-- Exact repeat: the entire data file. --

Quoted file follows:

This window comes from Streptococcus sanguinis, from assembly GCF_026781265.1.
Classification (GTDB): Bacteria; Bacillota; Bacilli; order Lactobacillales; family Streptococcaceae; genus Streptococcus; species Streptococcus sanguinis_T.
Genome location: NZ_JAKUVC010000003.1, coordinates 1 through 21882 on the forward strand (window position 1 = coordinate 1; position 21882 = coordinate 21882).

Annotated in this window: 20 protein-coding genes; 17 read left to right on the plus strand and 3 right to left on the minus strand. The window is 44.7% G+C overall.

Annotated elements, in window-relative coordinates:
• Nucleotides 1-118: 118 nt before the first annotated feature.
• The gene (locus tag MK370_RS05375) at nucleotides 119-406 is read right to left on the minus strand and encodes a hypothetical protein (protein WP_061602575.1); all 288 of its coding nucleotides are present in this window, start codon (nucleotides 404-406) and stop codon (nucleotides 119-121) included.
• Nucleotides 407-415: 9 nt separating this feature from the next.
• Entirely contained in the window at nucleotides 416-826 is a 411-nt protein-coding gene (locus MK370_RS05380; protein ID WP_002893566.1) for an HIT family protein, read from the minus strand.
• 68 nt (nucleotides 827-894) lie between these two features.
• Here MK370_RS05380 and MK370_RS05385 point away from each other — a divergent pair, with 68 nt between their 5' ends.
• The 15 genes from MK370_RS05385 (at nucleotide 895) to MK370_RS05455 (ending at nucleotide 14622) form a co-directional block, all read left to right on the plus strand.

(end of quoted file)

This window comes from Streptococcus sanguinis, from assembly GCF_026781265.1.
Classification (GTDB): Bacteria; Bacillota; Bacilli; order Lactobacillales; family Streptococcaceae; genus Streptococcus; species Streptococcus sanguinis_T.
Genome location: NZ_JAKUVC010000003.1, coordinates 1 through 21882 on the forward strand (window position 1 = coordinate 1; position 21882 = coordinate 21882).

Annotated in this window: 20 protein-coding genes; 17 read left to right on the plus strand and 3 right to left on the minus strand. The window is 44.7% G+C overall.

Annotated elements, in window-relative coordinates:
• Nucleotides 1-118: 118 nt before the first annotated feature.
• The gene (locus tag MK370_RS05375) at nucleotides 119-406 is read right to left on the minus strand and encodes a hypothetical protein (protein WP_061602575.1); all 288 of its coding nucleotides are present in this window, start codon (nucleotides 404-406) and stop codon (nucleotides 119-121) included.
• Nucleotides 407-415: 9 nt separating this feature from the next.
• Entirely contained in the window at nucleotides 416-826 is a 411-nt protein-coding gene (locus MK370_RS05380; protein ID WP_002893566.1) for an HIT family protein, read from the minus strand.
• 68 nt (nucleotides 827-894) lie between these two features.
• Here MK370_RS05380 and MK370_RS05385 point away from each other — a divergent pair, with 68 nt between their 5' ends.
• The 15 genes from MK370_RS05385 (at nucleotide 895) to MK370_RS05455 (ending at nucleotide 14622) form a co-directional block, all read left to right on the plus strand.